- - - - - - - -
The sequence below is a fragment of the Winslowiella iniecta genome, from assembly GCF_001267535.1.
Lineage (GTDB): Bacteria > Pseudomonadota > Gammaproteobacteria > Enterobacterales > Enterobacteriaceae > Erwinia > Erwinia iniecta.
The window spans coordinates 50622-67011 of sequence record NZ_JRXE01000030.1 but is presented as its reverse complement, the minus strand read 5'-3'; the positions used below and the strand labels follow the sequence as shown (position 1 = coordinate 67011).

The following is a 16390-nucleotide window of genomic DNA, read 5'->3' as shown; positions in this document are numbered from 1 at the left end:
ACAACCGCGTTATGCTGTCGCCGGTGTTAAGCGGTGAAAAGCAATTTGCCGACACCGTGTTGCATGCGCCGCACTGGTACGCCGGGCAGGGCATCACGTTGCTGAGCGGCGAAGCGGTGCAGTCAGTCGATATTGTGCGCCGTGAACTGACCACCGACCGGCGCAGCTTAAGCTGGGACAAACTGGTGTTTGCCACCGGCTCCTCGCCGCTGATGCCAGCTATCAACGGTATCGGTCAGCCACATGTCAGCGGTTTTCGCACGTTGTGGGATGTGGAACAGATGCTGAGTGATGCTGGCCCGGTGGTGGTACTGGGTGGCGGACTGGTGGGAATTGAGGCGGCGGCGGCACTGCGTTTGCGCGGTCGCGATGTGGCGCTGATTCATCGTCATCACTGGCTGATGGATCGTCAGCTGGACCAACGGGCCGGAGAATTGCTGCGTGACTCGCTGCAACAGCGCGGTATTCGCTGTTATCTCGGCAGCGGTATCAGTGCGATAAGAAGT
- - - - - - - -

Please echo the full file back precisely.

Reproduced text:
The sequence below is a fragment of the Winslowiella iniecta genome, from assembly GCF_001267535.1.
Lineage (GTDB): Bacteria > Pseudomonadota > Gammaproteobacteria > Enterobacterales > Enterobacteriaceae > Erwinia > Erwinia iniecta.
The window spans coordinates 50622-67011 of sequence record NZ_JRXE01000030.1 but is presented as its reverse complement, the minus strand read 5'-3'; the positions used below and the strand labels follow the sequence as shown (position 1 = coordinate 67011).

The following is a 16390-nucleotide window of genomic DNA, read 5'->3' as shown; positions in this document are numbered from 1 at the left end:
ACAACCGCGTTATGCTGTCGCCGGTGTTAAGCGGTGAAAAGCAATTTGCCGACACCGTGTTGCATGCGCCGCACTGGTACGCCGGGCAGGGCATCACGTTGCTGAGCGGCGAAGCGGTGCAGTCAGTCGATATTGTGCGCCGTGAACTGACCACCGACCGGCGCAGCTTAAGCTGGGACAAACTGGTGTTTGCCACCGGCTCCTCGCCGCTGATGCCAGCTATCAACGGTATCGGTCAGCCACATGTCAGCGGTTTTCGCACGTTGTGGGATGTGGAACAGATGCTGAGTGATGCTGGCCCGGTGGTGGTACTGGGTGGCGGACTGGTGGGAATTGAGGCGGCGGCGGCACTGCGTTTGCGCGGTCGCGATGTGGCGCTGATTCATCGTCATCACTGGCTGATGGATCGTCAGCTGGACCAACGGGCCGGAGAATTGCTGCGTGACTCGCTGCAACAGCGCGGTATTCGCTGTTATCTCGGCAGCGGTATCAGTGCGATAAGAAGT